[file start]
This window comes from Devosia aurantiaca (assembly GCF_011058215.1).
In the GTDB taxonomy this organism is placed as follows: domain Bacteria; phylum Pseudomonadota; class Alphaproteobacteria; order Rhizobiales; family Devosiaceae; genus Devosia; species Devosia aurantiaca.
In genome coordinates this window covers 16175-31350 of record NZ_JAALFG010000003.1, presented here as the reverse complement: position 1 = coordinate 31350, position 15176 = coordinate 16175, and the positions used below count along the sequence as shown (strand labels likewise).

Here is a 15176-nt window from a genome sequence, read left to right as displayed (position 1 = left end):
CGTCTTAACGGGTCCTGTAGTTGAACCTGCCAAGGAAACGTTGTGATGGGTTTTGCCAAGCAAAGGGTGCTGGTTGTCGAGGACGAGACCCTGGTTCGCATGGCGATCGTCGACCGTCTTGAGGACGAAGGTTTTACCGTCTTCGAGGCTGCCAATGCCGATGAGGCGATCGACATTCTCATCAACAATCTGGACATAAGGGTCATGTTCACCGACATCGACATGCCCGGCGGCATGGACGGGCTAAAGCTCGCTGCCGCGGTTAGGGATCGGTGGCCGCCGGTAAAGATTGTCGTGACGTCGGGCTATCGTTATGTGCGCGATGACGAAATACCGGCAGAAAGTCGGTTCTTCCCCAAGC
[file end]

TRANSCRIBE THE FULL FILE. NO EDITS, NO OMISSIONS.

This window comes from Devosia aurantiaca (assembly GCF_011058215.1).
In the GTDB taxonomy this organism is placed as follows: domain Bacteria; phylum Pseudomonadota; class Alphaproteobacteria; order Rhizobiales; family Devosiaceae; genus Devosia; species Devosia aurantiaca.
In genome coordinates this window covers 16175-31350 of record NZ_JAALFG010000003.1, presented here as the reverse complement: position 1 = coordinate 31350, position 15176 = coordinate 16175, and the positions used below count along the sequence as shown (strand labels likewise).

Here is a 15176-nt window from a genome sequence, read left to right as displayed (position 1 = left end):
CGTCTTAACGGGTCCTGTAGTTGAACCTGCCAAGGAAACGTTGTGATGGGTTTTGCCAAGCAAAGGGTGCTGGTTGTCGAGGACGAGACCCTGGTTCGCATGGCGATCGTCGACCGTCTTGAGGACGAAGGTTTTACCGTCTTCGAGGCTGCCAATGCCGATGAGGCGATCGACATTCTCATCAACAATCTGGACATAAGGGTCATGTTCACCGACATCGACATGCCCGGCGGCATGGACGGGCTAAAGCTCGCTGCCGCGGTTAGGGATCGGTGGCCGCCGGTAAAGATTGTCGTGACGTCGGGCTATCGTTATGTGCGCGATGACGAAATACCGGCAGAAAGTCGGTTCTTCCCCAAGC